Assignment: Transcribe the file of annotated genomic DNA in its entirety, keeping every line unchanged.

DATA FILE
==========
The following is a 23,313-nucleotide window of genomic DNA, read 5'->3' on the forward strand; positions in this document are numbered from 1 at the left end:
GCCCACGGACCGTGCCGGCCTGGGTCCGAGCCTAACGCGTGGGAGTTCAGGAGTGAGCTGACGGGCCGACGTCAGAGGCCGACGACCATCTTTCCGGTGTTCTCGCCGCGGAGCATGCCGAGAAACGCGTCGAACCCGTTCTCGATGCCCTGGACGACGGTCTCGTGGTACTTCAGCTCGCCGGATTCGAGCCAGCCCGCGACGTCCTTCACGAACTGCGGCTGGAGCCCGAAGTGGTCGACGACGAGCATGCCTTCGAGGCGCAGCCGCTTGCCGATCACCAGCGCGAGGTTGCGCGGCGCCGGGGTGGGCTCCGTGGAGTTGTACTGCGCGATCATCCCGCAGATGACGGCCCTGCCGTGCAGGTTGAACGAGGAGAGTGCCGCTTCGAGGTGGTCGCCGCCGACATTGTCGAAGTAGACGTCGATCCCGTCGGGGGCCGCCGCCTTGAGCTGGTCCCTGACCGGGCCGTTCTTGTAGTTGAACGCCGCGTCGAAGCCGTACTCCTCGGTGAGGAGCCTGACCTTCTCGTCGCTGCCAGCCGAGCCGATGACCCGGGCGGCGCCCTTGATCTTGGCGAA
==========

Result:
The following is a 23,313-nucleotide window of genomic DNA, read 5'->3' on the forward strand; positions in this document are numbered from 1 at the left end:
GCCCACGGACCGTGCCGGCCTGGGTCCGAGCCTAACGCGTGGGAGTTCAGGAGTGAGCTGACGGGCCGACGTCAGAGGCCGACGACCATCTTTCCGGTGTTCTCGCCGCGGAGCATGCCGAGAAACGCGTCGAACCCGTTCTCGATGCCCTGGACGACGGTCTCGTGGTACTTCAGCTCGCCGGATTCGAGCCAGCCCGCGACGTCCTTCACGAACTGCGGCTGGAGCCCGAAGTGGTCGACGACGAGCATGCCTTCGAGGCGCAGCCGCTTGCCGATCACCAGCGCGAGGTTGCGCGGCGCCGGGGTGGGCTCCGTGGAGTTGTACTGCGCGATCATCCCGCAGATGACGGCCCTGCCGTGCAGGTTGAACGAGGAGAGTGCCGCTTCGAGGTGGTCGCCGCCGACATTGTCGAAGTAGACGTCGATCCCGTCGGGGGCCGCCGCCTTGAGCTGGTCCCTGACCGGGCCGTTCTTGTAGTTGAACGCCGCGTCGAAGCCGTACTCCTCGGTGAGGAGCCTGACCTTCTCGTCGCTGCCAGCCGAGCCGATGACCCGGGCGGCGCCCTTGATCTTGGCGAA